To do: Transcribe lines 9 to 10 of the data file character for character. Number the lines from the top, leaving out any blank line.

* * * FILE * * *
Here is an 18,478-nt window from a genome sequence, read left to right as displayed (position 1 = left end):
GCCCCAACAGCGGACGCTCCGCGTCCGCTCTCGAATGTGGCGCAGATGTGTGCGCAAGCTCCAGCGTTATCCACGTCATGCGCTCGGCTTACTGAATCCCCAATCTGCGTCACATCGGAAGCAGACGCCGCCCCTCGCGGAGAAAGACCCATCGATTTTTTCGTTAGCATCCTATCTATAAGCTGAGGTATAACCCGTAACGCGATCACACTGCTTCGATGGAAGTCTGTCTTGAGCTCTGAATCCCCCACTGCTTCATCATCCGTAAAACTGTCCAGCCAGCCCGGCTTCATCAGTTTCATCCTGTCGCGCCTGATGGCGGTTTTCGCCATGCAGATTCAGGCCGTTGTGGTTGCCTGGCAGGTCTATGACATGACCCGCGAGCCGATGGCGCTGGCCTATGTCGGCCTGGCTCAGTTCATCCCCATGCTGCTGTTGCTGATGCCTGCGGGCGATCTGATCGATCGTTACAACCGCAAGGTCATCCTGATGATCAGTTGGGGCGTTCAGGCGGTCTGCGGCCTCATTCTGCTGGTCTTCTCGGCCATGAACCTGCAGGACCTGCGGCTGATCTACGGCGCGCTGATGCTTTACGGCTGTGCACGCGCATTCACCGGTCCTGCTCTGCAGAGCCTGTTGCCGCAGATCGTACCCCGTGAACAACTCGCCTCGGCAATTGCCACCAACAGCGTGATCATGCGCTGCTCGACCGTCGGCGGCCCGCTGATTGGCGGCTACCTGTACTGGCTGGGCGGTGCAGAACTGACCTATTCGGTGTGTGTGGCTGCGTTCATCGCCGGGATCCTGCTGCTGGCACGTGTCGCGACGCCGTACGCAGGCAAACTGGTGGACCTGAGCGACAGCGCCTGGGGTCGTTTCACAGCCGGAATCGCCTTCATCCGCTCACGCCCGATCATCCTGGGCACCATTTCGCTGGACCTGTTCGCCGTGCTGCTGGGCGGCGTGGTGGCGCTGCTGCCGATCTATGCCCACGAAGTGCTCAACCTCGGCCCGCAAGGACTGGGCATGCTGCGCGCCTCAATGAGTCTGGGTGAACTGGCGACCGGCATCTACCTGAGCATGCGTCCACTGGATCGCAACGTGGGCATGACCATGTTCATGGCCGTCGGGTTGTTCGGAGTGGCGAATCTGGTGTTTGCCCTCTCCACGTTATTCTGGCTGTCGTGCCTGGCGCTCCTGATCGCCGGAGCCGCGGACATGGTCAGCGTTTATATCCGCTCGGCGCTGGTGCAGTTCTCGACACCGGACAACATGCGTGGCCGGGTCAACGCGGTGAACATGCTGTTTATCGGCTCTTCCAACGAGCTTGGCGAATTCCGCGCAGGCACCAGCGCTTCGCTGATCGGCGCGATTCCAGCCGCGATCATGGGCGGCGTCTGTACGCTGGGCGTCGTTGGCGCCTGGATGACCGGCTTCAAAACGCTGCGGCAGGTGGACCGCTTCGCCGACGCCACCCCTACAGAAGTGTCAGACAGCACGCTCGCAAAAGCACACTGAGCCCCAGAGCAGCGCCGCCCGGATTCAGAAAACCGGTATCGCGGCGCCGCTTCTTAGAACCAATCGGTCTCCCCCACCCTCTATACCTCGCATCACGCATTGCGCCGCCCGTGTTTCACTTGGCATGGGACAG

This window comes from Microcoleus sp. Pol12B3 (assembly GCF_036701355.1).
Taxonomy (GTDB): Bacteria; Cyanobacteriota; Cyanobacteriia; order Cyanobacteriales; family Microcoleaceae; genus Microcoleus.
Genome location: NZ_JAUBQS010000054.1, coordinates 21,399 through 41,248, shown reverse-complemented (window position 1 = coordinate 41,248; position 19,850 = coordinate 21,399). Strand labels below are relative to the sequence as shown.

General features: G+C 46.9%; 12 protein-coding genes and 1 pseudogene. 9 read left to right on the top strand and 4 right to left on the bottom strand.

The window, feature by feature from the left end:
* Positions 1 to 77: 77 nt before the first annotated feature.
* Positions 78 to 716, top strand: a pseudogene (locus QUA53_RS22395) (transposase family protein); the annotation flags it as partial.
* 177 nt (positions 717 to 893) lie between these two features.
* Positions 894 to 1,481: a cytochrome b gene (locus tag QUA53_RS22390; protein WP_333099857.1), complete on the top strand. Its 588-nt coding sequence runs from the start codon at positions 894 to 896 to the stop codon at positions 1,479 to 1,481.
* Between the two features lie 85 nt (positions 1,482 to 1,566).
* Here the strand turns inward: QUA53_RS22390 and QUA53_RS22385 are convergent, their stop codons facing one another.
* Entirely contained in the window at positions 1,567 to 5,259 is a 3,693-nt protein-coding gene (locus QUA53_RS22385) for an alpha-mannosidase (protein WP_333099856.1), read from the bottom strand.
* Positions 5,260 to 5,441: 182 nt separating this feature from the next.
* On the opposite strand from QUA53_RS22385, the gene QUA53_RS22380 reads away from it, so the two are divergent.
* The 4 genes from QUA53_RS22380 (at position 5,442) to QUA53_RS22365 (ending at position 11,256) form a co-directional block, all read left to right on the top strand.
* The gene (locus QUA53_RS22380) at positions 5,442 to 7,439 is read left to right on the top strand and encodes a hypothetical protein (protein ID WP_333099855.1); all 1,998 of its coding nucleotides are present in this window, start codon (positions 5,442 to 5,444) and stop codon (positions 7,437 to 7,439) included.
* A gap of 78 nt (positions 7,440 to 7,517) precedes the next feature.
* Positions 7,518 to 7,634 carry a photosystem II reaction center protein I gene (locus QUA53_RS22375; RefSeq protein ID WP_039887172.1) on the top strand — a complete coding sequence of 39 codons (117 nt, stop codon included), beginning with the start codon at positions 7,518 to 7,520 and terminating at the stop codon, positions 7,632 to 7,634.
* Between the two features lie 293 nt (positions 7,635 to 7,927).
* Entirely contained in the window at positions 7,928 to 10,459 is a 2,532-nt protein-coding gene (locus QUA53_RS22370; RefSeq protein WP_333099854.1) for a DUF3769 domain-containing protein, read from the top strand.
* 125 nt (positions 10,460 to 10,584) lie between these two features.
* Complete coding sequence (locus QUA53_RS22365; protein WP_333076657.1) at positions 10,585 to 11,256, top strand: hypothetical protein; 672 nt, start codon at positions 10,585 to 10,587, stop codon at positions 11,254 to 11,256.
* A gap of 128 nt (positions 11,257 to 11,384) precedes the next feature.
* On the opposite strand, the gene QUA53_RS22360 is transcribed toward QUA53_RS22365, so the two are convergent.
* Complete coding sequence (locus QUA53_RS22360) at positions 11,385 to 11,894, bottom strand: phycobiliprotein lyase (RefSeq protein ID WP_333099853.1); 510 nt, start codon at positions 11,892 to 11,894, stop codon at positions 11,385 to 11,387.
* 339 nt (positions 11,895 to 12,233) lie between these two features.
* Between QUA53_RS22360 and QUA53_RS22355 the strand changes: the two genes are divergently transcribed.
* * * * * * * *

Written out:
* Positions 78 to 716, top strand: a pseudogene (locus QUA53_RS22395) (transposase family protein); the annotation flags it as partial.
* 177 nt (positions 717 to 893) lie between these two features.